In May, a La Joya Police Department investigator approached state District Judge Luis Singleterry with a search warrant.
A pseudonymous author writing under the name “Benito Camela” had spent the past few months attacking the Salinas family — Jose A. “Fito” Salinas, the mayor of La Joya; his wife, City Commissioner Mary Salinas; and their daughter, former La Joya Housing Authority Executive Director Frances A. Salinas — on Facebook.
After the author falsely accused Mary Salinas of harboring a runaway child, the police department attempted to unmask “Benito Camela.”
“They can put whatever they want about me,” Mary Salinas said, adding that the scurrilous rumors didn’t bother her. “I know who I am.”
Singleterry signed the warrant, but investigators never arrested the person behind the Facebook account.
“Benito Camela,” though, was just the beginning. During the next six months, La Joya City Commission candidates and their supporters flooded Facebook with personal attacks, half-truths and claims about corruption.
“I’ve been in some really tough elections,” Mayor Salinas said. “But I’ve never been in one so negative.”
Another pseudonymous Facebook account, “John Johnson,” resurfaced in November and started attacking the Salinas family.
“John Johnson” was a fixture on Facebook during the 2015 mayoral campaign, when the author accused the Salinas family of corruption. The claim prompted Frances A. Salinas and then-city Finance Director Gregoria Jackson to file a lawsuit.
The number of negative posts exploded after Nov. 5, when the election resulted in a runoff between Mayor Salinas and former police Chief Isidro Casanova.
Along with reams of public records purporting to document corruption at City Hall, the account posted copies of what the author claimed were Frances A. Salinas’ medical records and text messages between Mayor Salinas and City Manager Jacqueline Bazan.
Asked about the Facebook post, Bazan said she hadn’t seen it. Bazan said her phone hadn’t been hacked or stolen.
While the pseudonymous Facebook accounts caused a commotion, posts by Frances A. Salinas and former City Attorney Roberto Jackson forced the candidates to respond.
Frances A. Salinas posted records from a lawsuit filed against Casanova by two female police officers.
They accused Casanova of sexual harassment. Casanova denied the allegations, but the city forced him to resign and paid the women more than $513,000.
Frances A. Salinas posted an image that shows Casanova as a sweaty giant, preparing to grab two women. Text on the image reads: “Don’t let Isidro Casanova defile our City Hall.”
The image also included jail booking photos of Casanova from 2006, when he was arrested on the charge of accident involving damage to a vehicle. A judge found Casanova not guilty and dismissed the case.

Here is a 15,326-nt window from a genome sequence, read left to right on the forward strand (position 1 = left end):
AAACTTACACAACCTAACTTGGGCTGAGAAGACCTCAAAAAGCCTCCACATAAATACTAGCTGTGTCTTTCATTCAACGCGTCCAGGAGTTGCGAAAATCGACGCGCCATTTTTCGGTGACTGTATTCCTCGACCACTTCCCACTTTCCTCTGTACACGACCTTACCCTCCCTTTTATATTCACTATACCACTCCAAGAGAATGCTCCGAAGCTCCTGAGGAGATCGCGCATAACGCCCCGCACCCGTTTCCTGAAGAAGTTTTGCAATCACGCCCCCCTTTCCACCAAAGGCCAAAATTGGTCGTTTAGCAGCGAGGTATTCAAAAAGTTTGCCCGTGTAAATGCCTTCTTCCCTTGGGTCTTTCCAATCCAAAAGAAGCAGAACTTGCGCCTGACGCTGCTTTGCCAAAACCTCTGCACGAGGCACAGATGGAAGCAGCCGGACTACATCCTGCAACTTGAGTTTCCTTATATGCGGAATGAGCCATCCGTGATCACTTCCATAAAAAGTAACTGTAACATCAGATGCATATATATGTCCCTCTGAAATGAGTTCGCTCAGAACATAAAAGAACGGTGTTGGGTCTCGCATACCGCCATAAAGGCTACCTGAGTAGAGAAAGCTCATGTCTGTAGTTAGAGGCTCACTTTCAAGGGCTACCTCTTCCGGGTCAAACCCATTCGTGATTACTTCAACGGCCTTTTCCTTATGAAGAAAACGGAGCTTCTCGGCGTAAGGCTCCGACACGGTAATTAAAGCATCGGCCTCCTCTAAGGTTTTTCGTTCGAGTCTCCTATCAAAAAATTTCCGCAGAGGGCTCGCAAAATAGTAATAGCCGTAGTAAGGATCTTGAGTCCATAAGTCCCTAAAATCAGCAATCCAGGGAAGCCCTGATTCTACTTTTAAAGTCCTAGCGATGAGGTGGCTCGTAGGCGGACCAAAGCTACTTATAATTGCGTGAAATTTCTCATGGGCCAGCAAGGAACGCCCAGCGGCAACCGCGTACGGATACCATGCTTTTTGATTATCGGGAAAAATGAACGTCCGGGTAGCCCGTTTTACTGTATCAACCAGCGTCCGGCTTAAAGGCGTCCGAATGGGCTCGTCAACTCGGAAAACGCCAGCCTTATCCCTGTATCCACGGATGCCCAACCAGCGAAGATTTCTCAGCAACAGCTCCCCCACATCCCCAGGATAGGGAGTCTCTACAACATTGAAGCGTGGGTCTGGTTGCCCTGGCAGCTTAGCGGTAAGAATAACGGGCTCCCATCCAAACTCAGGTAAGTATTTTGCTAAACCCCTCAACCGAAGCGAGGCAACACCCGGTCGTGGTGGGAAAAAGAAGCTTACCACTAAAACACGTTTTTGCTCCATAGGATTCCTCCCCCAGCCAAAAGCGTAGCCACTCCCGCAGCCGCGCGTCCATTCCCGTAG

Casanova and the “We are La Joya” candidates responded with a Facebook post.
“Isidro Casanova was NEVER found guilty of any Sexual Assault, sexual harassment or any other sexual crime against his employees. He was NEVER CHARGED with a crime. The 2 employees turned around and sued the city for insurance money. The CIVIL suit was NEVER $1 million they say the city lost. Again there were NEVER any charges filed! He was NEVER found guilty of a crime,” according to the reply posted by “We are La Joya” on Nov. 26. “The hit & run claim they say resulted in charges is NOT TRUE. All charges were DISMISSED by the judge himself. After miscommunication between the police and Isidro, all charges were DROPPED. Everything was cleared up and the charges were DROPPED.”
Attorney Roberto Jackson, who is among Casanova’s most prominent supporters, posted a video about questionable spending by the police department.
In the video, Jackson said someone provided him with public records that show the police chief spent forfeiture funds at Academy Sports + Outdoors and Victoria’s Secret.
“I’m not making this up,” Jackson said in the video. “I have the receipt here, which he submitted for reimbursement.”
Jackson said the city spent $579 at Victoria’s Secret and held up the receipt.
“Various perfumes. I would imagine there’s some lingerie,” Jackson said in the video. “I’m not familiar with this. I don’t buy stuff at Victoria Secrets (sic).”
Jackson deleted the video. Other accounts, including “John Johnson,” continued sharing it.
In a Facebook post, police Chief Adolfo Arriaga accused Jackson of making false statements as part of a politically motivated smear campaign. His wife, Dalia Arriaga, is running for City Commission with Mayor Salinas.
“For all those that are trashing me on Facebook, let me educate you,” Chief Arriaga wrote on Nov. 11. “No purchases were done from a forfeiture account, no lingerie was bought. Many people are trying to use this as political gain.”
In an interview with the Progress Times, Chief Arriaga said he asked family members to buy items for a holiday party in 2018.
His father helped buy Yeti-brand coolers for male employees, Chief Arriaga said, and the city reimbursed him. His wife helped buy fragrances at Victoria’s Secret, Chief Arriaga said, and the city reimbursed her too.
Chief Arriaga said all expenditures were approved by the city, which didn’t pay for the items with forfeiture funds. He posted the rebuttal on Facebook, along with a copy of the receipt from Victoria’s Secret.
“Just look below, see it for yourself if any lingerie was bought or if a forfeiture account was used,” Chief Arriaga wrote.
The runoff election is Dec. 10.
This article originally appeared in the Friday Dec. 6, 2019 issue of the Progress Times.